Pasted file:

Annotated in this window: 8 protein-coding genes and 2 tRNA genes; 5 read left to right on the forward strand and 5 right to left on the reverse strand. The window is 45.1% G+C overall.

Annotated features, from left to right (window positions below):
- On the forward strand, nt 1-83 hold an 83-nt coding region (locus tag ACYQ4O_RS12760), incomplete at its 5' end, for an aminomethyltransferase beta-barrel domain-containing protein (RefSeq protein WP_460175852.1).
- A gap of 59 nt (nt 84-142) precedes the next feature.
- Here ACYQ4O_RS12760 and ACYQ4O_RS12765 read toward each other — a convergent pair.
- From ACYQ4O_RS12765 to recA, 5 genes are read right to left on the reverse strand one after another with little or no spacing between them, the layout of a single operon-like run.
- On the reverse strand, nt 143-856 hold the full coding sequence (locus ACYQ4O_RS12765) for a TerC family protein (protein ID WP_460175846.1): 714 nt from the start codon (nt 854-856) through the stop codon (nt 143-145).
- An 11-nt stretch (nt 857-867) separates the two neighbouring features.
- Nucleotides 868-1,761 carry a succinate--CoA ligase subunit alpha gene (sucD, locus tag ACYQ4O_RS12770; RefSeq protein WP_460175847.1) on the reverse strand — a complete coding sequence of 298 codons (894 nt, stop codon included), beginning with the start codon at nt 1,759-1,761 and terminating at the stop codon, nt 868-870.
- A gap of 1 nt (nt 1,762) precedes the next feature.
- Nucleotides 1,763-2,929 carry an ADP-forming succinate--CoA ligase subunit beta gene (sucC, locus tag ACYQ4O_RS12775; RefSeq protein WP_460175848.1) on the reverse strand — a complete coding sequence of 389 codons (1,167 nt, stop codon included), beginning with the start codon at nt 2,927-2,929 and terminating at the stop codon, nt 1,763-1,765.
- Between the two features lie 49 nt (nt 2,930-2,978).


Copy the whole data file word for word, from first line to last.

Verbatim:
Annotated in this window: 8 protein-coding genes and 2 tRNA genes; 5 read left to right on the forward strand and 5 right to left on the reverse strand. The window is 45.1% G+C overall.

Annotated features, from left to right (window positions below):
- On the forward strand, nt 1-83 hold an 83-nt coding region (locus tag ACYQ4O_RS12760), incomplete at its 5' end, for an aminomethyltransferase beta-barrel domain-containing protein (RefSeq protein WP_460175852.1).
- A gap of 59 nt (nt 84-142) precedes the next feature.
- Here ACYQ4O_RS12760 and ACYQ4O_RS12765 read toward each other — a convergent pair.
- From ACYQ4O_RS12765 to recA, 5 genes are read right to left on the reverse strand one after another with little or no spacing between them, the layout of a single operon-like run.
- On the reverse strand, nt 143-856 hold the full coding sequence (locus ACYQ4O_RS12765) for a TerC family protein (protein ID WP_460175846.1): 714 nt from the start codon (nt 854-856) through the stop codon (nt 143-145).
- An 11-nt stretch (nt 857-867) separates the two neighbouring features.
- Nucleotides 868-1,761 carry a succinate--CoA ligase subunit alpha gene (sucD, locus tag ACYQ4O_RS12770; RefSeq protein WP_460175847.1) on the reverse strand — a complete coding sequence of 298 codons (894 nt, stop codon included), beginning with the start codon at nt 1,759-1,761 and terminating at the stop codon, nt 868-870.
- A gap of 1 nt (nt 1,762) precedes the next feature.
- Nucleotides 1,763-2,929 carry an ADP-forming succinate--CoA ligase subunit beta gene (sucC, locus tag ACYQ4O_RS12775; RefSeq protein WP_460175848.1) on the reverse strand — a complete coding sequence of 389 codons (1,167 nt, stop codon included), beginning with the start codon at nt 2,927-2,929 and terminating at the stop codon, nt 1,763-1,765.
- Between the two features lie 49 nt (nt 2,930-2,978).